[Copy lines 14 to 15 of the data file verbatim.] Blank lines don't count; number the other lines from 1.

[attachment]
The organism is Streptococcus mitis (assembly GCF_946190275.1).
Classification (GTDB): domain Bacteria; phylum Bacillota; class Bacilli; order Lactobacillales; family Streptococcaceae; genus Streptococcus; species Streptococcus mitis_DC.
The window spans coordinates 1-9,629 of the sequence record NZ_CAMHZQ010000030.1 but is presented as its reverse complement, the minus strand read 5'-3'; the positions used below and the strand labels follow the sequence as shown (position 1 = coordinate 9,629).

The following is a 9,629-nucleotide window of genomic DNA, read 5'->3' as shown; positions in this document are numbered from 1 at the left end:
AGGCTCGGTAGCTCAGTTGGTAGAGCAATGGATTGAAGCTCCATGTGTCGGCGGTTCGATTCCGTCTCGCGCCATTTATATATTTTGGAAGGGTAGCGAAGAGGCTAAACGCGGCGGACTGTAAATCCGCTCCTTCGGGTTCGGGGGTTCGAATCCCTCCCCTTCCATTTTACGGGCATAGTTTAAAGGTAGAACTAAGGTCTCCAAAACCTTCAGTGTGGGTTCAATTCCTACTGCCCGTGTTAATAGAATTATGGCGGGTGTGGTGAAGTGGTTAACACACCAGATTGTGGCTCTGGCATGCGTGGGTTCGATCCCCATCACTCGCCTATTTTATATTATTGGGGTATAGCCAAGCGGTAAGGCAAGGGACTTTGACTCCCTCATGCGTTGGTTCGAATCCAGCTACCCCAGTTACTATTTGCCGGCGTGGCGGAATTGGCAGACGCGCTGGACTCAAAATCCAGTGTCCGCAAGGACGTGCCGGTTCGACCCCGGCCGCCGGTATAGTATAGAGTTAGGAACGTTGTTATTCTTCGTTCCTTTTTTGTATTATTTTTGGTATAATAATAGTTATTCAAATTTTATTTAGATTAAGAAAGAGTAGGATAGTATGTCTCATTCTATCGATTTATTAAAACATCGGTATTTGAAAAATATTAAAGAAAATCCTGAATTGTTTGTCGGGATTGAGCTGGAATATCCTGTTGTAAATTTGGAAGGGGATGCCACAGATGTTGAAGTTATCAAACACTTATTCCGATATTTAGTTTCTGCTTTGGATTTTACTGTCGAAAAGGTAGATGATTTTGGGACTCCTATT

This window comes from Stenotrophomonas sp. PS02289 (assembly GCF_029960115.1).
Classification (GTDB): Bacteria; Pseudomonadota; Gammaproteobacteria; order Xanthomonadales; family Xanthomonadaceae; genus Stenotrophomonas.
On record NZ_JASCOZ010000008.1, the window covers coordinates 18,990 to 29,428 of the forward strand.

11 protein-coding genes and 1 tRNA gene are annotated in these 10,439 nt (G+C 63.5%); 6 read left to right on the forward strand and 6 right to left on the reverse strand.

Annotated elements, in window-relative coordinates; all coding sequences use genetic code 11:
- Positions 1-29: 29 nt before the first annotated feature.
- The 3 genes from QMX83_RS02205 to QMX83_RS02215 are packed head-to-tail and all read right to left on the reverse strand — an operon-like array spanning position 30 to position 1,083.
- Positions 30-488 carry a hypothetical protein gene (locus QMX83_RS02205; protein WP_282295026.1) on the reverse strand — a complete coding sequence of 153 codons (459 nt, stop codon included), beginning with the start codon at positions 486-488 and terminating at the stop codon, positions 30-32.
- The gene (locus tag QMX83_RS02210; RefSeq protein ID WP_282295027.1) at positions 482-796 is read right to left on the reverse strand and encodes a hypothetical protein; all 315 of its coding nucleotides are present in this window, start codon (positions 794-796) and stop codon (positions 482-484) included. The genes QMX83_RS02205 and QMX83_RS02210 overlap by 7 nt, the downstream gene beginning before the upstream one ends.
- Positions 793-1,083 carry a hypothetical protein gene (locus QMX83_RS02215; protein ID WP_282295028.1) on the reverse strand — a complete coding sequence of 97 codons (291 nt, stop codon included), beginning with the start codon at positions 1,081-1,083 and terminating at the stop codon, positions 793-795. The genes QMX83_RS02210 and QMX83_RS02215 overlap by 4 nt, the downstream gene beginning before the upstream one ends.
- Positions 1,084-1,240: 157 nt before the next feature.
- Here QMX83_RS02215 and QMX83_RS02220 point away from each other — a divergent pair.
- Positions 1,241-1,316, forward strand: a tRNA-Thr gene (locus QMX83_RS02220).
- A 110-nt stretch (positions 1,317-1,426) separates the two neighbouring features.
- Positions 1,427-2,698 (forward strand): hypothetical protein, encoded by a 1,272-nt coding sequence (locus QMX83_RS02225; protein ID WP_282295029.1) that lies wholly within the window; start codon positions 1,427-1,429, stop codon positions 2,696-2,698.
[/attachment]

- The gene (locus tag QMX83_RS02210; RefSeq protein ID WP_282295027.1) at positions 482-796 is read right to left on the reverse strand and encodes a hypothetical protein; all 315 of its coding nucleotides are present in this window, start codon (positions 794-796) and stop codon (positions 482-484) included. The genes QMX83_RS02205 and QMX83_RS02210 overlap by 7 nt, the downstream gene beginning before the upstream one ends.
- Positions 793-1,083 carry a hypothetical protein gene (locus QMX83_RS02215; protein ID WP_282295028.1) on the reverse strand — a complete coding sequence of 97 codons (291 nt, stop codon included), beginning with the start codon at positions 1,081-1,083 and terminating at the stop codon, positions 793-795. The genes QMX83_RS02210 and QMX83_RS02215 overlap by 4 nt, the downstream gene beginning before the upstream one ends.